The Halifax Cycling Coalition is petitioning Halifax regional council to create a bike lane corridor to connect the city peninsula’s north end to south end.

Coalition co-chair Steve Bedard said the proposed bike route, from the Fairview Overpass to Atlantic Street, would increase the safety of cyclists and encourage more people to switch from four wheels to two.

“One of the biggest barriers that prohibits people from cycling more is ... the lack of dedicated infrastructure,” Bedard said. “What Halifax really lacks right now is a practical network that connects places where we live to places where we work, learn and play.”

Bedard said there are several advantages to what the coalition is calling the “Crosstown-Connector.”

“With a bike lane comes a gigantic amount of benefits, such as increased health of Haligonians, but also ... a whole slew of economic benefits that could benefit local businesses along our route,” he said.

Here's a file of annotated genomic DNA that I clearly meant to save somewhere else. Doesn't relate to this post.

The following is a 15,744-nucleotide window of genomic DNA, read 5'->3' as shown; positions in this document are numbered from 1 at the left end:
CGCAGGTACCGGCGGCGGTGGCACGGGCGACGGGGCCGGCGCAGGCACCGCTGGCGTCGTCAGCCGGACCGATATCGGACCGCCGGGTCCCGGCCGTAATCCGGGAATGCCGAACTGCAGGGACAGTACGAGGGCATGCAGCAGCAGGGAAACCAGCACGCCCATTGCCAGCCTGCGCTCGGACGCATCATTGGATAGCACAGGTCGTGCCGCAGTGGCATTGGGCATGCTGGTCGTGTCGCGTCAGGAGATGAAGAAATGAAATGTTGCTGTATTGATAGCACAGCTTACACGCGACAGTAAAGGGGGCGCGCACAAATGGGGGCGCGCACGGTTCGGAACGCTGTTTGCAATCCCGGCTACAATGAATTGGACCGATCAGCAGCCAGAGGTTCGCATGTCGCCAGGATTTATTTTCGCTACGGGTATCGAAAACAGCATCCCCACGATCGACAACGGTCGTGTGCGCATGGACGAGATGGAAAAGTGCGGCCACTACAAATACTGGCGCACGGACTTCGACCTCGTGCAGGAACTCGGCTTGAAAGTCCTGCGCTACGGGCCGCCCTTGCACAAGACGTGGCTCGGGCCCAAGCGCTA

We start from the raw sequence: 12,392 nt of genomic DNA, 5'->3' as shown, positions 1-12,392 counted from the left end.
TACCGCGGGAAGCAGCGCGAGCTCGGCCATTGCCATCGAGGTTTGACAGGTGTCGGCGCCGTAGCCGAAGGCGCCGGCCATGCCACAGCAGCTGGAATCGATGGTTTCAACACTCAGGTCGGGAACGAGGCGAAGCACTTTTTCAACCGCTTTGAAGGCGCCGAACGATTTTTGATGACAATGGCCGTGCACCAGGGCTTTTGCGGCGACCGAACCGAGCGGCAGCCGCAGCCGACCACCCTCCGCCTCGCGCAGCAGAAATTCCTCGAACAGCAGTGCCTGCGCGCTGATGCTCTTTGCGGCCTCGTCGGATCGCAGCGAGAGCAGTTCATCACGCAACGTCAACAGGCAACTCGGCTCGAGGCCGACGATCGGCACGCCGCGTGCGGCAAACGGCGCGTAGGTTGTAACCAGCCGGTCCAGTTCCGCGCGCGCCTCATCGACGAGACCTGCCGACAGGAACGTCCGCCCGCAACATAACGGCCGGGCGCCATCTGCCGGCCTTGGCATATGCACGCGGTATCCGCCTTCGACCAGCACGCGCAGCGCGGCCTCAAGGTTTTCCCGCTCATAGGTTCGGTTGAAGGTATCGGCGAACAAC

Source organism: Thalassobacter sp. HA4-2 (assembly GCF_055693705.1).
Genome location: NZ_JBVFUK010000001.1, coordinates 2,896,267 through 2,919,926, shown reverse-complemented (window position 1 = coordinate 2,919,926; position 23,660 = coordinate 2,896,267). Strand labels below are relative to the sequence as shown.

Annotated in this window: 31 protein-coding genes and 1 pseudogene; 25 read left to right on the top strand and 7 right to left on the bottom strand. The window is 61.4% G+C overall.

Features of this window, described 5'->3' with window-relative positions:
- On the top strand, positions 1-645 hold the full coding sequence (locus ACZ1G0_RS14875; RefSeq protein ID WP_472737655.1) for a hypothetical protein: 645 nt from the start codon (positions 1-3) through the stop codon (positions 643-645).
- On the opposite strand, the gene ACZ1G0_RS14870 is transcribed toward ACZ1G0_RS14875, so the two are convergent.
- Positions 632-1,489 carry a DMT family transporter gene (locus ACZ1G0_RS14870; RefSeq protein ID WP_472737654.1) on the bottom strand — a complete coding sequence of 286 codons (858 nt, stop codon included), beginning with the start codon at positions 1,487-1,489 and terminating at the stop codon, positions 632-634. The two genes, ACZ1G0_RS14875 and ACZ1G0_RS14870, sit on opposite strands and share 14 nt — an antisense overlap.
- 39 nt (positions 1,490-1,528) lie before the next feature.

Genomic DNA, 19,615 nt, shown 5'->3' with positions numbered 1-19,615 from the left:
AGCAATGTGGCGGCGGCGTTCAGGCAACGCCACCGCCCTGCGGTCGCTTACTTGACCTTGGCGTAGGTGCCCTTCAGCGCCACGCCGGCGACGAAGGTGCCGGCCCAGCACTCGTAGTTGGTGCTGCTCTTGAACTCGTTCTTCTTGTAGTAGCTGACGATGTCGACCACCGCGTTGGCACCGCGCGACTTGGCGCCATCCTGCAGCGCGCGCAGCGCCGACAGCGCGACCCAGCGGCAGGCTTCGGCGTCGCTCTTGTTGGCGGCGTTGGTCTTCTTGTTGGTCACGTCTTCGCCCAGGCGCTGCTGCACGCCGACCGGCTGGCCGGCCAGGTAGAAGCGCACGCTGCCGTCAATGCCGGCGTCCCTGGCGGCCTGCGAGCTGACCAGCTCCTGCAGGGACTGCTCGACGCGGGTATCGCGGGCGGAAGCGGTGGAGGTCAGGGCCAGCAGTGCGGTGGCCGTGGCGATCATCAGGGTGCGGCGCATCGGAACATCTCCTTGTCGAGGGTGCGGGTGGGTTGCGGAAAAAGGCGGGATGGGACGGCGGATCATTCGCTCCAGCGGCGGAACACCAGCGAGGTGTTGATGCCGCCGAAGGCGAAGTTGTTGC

Coun. David Hendsbee, who sits on the Active Transportation Advisory Committee, said more attention to bike infrastructure in the municipality is “long overdue.” But he added one major challenge to the corridor is where to put the cars.

“The issue is going to be the parking places and the parking meters that (the corridor) would displace,” he said.

The committee is looking at several solutions, he said, including having bike lanes during the day but parking at night.

Bedard concedes parking is a potential hiccup.

“It all comes down to the issue of parking. That’s going to be the toughest sell to the community,” Bedard said.

“But again the neighbourhood is pretty accepting of its cycling culture ... We’ve had really good feedback so far.”

Hendsbee said he hopes the wheels will start turning on the issue soon.

“It’s been chatted about and referred to in various bike report,” he said. “It seems that we have to validate it through analysis, and sometimes it turns into paralysis.”